On 1 January, Azerbaijan took its place as a non-permanent member of the United Nations Security Council, the first South Caucasus country to be elected to the world body. Azerbaijan will occupy one of the ten non-permanent seats on the Council for a period of two years. It was elected by a vote in the General Assembly in the Autumn.
Azerbaijan was joined by four other newly elected non permanent members, Guatemala, Morocco, Pakistan and Togo.
Diplomats describe the current atmosphere in the Security Council as very tense, with the world powers divided on issues such as Syria and Iran. "It is like the Cold War," said one Western diplomat, according to Agence France Presse. The Agency also quoted Russia's UN envoy Vitaly Churkin as saying that the Council's work could be "seriously hurt" if the tensions persist.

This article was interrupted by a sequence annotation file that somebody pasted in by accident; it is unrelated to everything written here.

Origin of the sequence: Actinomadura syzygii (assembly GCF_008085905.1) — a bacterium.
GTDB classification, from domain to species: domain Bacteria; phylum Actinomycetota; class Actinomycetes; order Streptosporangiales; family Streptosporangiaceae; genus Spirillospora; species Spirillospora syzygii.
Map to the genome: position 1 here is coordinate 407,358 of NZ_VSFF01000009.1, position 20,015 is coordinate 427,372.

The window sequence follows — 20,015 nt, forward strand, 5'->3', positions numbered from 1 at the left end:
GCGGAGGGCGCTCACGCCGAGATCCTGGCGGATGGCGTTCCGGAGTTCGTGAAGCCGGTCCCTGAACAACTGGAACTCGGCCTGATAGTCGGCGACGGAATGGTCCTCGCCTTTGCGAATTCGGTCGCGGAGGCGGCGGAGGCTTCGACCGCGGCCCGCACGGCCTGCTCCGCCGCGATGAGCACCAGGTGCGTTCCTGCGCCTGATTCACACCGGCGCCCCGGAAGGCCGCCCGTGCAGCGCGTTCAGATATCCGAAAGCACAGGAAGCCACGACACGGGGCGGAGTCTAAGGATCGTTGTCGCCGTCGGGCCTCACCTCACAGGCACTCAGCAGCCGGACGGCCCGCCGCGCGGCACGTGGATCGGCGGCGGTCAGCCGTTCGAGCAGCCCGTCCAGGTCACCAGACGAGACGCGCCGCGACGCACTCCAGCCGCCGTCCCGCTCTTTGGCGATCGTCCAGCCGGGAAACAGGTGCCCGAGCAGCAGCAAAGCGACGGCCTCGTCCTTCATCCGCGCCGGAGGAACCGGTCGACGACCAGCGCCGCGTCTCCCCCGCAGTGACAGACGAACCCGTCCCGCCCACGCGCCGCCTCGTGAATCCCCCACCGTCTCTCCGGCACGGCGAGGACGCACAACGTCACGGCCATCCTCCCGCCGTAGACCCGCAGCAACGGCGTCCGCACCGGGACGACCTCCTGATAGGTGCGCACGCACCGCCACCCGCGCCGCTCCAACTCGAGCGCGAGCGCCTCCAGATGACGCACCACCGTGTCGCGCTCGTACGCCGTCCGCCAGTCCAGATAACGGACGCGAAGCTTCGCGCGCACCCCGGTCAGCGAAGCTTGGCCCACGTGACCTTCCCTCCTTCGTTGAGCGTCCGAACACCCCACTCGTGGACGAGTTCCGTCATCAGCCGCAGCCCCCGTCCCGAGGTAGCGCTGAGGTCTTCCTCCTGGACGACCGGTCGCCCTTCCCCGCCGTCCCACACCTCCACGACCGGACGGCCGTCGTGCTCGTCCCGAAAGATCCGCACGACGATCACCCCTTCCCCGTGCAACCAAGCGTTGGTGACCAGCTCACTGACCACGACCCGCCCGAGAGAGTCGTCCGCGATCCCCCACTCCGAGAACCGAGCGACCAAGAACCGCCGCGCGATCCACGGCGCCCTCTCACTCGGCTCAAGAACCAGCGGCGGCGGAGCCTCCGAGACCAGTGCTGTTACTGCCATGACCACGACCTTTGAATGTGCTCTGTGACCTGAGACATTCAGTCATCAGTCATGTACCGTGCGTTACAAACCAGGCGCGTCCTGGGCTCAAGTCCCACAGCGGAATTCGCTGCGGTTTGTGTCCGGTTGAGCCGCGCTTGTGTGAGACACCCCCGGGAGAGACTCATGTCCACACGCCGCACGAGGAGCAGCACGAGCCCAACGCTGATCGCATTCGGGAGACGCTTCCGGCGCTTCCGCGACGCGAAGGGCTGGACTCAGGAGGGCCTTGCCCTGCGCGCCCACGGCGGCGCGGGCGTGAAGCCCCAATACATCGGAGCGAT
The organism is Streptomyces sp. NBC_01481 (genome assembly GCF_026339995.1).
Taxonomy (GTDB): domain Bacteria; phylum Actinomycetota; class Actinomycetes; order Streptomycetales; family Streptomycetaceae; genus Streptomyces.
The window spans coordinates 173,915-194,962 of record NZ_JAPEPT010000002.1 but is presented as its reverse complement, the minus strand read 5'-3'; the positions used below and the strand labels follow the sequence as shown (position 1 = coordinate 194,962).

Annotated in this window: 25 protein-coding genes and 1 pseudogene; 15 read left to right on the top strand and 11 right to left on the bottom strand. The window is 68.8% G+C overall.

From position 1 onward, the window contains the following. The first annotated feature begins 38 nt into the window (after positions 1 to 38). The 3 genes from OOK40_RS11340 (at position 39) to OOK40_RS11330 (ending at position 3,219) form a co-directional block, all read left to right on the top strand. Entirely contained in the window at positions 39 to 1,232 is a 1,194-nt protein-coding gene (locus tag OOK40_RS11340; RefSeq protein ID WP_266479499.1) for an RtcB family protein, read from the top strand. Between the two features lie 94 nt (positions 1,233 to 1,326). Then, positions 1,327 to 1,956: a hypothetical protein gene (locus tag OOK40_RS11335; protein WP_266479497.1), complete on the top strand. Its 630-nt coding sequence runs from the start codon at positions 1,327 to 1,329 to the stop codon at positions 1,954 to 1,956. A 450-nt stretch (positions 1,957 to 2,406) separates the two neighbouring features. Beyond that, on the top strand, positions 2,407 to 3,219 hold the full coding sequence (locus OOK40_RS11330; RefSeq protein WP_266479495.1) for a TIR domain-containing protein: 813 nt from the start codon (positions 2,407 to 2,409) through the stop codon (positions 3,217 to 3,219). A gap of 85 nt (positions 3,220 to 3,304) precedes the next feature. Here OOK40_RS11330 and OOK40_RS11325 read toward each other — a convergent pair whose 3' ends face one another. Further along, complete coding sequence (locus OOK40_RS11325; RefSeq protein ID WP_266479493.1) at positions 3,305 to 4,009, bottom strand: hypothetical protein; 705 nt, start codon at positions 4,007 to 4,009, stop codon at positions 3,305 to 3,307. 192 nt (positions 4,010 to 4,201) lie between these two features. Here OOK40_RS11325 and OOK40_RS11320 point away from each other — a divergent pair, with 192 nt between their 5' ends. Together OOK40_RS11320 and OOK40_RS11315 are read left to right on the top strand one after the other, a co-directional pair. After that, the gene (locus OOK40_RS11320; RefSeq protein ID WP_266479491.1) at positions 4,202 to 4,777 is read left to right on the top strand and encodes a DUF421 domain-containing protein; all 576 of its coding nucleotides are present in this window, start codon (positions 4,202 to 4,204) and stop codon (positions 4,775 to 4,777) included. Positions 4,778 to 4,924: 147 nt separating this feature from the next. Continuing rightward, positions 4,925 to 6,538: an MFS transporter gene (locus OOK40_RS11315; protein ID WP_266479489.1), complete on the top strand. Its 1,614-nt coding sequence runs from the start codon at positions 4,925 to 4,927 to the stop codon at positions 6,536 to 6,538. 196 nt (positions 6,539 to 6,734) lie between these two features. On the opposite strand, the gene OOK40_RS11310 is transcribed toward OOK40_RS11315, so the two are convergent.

Azerbaijan President Ilham Aliev described his country's election to the UN body as the biggest victory in the 20 year history of Azerbaijan since independence. "We have earned the confidence of the whole world in a difficult struggle", he told the nation in his New Year's address.
Commonspace political editor said in a comment: "Azerbaijan's political and diplomatic skills will be tested over the next two years through its performance on the UN Security Council. There will be difficult decisions to make, and countries have a habit of remembering who voted for and against them when sensitive votes take place in the Security Council. Azerbaijan will have to balance its immediate and long term national interests and will need to be sensitive to those blocks of countries that supported its election to the world body, such as the Organisation of the Islamic Conference.
However if it pursues a sensible policy there is no reason why Azerbaijan will not emerge from the process with a better position in the international arena. The danger will arise if the work in the Security Council is used for domestic political purposes, but this is unlikely."
photo: The UN Security Council in session on 21 December 2011 (picture courtesy of the United Nations)